2 min

Imagination is not reality

Prison rape fantasies are a sign of mental health

THE PEN. All guys, all the time. Credit: Tony Fong

Male prison rape fantasies can be a sign of good psychological health.

“One of the theories is that people who are into rape fantasies or domination and submissive type fantasies are, in fact, switching a psychological fear of being dominated or hurt or humiliated or whatever and – by sexualizing it – turning it into something they have control over,” says Dr Paul Federoff, a psychiatrist at the Clarke Institute.

And control may be gained by fantasizing about being dominated or dominating.

For many gay men, jail provides the perfect backdrop for fantasy and erotica. The pen is all guy, all the time – and much more.

“I think the fantasy of what prisons are like plays into that idea of a sort of military type of set-up in which there’s a lot of rules and regulations. And there’s a lot of control going in the way people behave towards each other.

“And then you have this kind of counter-effect of this sexual thing that kind of breaks through this controlled aspect.”

Federoff says the reason for sexually fantasizing about strict rules – and subverting them – goes back to childhood.

“If a person has a frightening or scary or unpleasant experience that they’ve dealt with when they were a child or early adolescent, they have two choices.

“Either they can go through life believing that the world is horrible and cruel or they can kind of switch it around and reinterpret that event as being a positive one. And if that also becomes sexualized, it often becomes a powerful part of the Love Map.”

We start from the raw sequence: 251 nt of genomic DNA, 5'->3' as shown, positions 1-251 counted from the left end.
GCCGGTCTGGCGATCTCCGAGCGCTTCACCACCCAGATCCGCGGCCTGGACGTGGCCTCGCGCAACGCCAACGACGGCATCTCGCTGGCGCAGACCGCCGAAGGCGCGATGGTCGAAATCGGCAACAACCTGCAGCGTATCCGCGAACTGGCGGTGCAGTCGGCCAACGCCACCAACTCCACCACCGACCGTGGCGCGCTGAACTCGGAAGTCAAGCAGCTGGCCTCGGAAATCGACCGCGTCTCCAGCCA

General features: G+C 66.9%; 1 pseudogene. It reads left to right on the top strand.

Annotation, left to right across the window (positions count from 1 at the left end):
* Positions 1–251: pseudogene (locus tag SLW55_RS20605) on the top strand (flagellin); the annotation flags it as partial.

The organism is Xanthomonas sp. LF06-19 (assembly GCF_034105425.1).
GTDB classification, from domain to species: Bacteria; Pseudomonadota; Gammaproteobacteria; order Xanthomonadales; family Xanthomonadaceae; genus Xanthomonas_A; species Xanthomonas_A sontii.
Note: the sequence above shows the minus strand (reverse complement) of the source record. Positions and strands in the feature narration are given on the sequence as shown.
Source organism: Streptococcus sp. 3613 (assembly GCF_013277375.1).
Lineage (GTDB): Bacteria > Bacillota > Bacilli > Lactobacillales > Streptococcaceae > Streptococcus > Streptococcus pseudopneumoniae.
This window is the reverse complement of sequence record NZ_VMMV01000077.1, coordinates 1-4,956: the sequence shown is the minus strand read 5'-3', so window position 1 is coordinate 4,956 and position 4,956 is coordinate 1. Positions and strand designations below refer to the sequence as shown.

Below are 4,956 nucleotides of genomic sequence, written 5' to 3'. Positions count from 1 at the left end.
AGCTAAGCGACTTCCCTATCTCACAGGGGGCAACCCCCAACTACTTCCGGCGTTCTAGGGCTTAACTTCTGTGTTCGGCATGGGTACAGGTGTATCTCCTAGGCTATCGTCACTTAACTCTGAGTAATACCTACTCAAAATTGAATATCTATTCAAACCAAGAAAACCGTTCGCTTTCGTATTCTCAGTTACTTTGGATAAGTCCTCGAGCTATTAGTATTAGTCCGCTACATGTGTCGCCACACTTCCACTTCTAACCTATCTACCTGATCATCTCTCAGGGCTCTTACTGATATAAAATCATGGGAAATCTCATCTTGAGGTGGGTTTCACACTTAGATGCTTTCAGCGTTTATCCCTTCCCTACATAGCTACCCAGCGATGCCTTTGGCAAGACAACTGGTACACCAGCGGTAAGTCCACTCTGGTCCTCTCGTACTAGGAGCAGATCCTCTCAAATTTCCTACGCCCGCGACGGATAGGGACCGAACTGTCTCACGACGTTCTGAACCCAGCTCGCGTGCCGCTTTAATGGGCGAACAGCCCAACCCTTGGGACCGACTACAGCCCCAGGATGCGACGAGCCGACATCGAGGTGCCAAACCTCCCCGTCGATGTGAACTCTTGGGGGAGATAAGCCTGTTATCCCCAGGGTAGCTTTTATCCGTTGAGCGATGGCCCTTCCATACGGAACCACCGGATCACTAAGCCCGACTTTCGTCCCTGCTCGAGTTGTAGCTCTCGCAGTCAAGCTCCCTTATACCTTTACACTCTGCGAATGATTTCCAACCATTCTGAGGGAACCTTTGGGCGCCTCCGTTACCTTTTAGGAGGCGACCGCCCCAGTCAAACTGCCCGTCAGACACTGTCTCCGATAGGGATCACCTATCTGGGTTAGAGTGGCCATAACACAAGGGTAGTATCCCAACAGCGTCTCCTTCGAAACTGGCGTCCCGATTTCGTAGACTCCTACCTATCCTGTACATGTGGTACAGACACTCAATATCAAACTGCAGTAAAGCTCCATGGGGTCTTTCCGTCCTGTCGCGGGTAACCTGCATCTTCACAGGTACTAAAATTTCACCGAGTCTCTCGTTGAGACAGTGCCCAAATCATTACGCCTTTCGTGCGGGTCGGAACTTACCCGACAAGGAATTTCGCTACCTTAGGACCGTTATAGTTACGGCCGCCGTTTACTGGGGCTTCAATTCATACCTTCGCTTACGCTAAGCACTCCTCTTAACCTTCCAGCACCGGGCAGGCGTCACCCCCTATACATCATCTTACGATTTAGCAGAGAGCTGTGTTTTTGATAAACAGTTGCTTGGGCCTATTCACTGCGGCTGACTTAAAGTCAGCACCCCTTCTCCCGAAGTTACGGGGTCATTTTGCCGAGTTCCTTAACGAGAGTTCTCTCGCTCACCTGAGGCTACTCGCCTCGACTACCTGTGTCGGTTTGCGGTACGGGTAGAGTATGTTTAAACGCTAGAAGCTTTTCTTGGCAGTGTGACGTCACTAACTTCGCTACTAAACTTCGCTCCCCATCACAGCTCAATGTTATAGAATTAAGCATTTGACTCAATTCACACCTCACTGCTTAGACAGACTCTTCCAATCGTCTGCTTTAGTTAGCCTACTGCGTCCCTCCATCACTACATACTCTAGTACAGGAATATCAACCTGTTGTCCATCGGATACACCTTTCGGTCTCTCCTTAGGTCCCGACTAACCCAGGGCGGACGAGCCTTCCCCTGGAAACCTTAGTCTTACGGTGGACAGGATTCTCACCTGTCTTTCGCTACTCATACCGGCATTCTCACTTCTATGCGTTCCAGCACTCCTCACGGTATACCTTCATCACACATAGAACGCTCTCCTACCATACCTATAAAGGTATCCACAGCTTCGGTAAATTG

(The Love Map is a theoretical guide that sets your lifetime sexual route and is supposedly created when you’re a kid.)

Federoff says these ground-altering childhood events range from a scary bedtime story to being locked in the closet.

Of course, Federoff says that having the rape fantasy by no means indicates someone wants to be raped in prison – or anywhere. Fantasy and reality are two separate things.

Fadi Abou-Rihan, a psychoanalyst with a doctorate of philosophy, also stresses the difference.

But he offers a bit of a different take on the whole male-prison-rape-fantasy-thing. He says the prison setting could make a known backdrop for fantasies that are just an extension of everyday life.

“It picks up on this power differential and exaggerates it. It makes it very obvious. So, fantasizing about having prison sex may have nothing to do with the prisons, it just might be picking up on the fact that there is a power indifference between individuals and giving it a voice and making it implicit.”

It’s taking one aspect of sex and magnifying it.

Abou-Rihan adds: “The idea that sex between people is equal is a very suspect idea.”

He says the reasons people turn to the prison setting for fantasy varies for each individual.

Whatever the reason, Abou-Rihan doesn’t see it leading to real rape. And unlike the act itself, he says fantasies can’t be judged good or bad.

“It has to be appreciated – not judged.”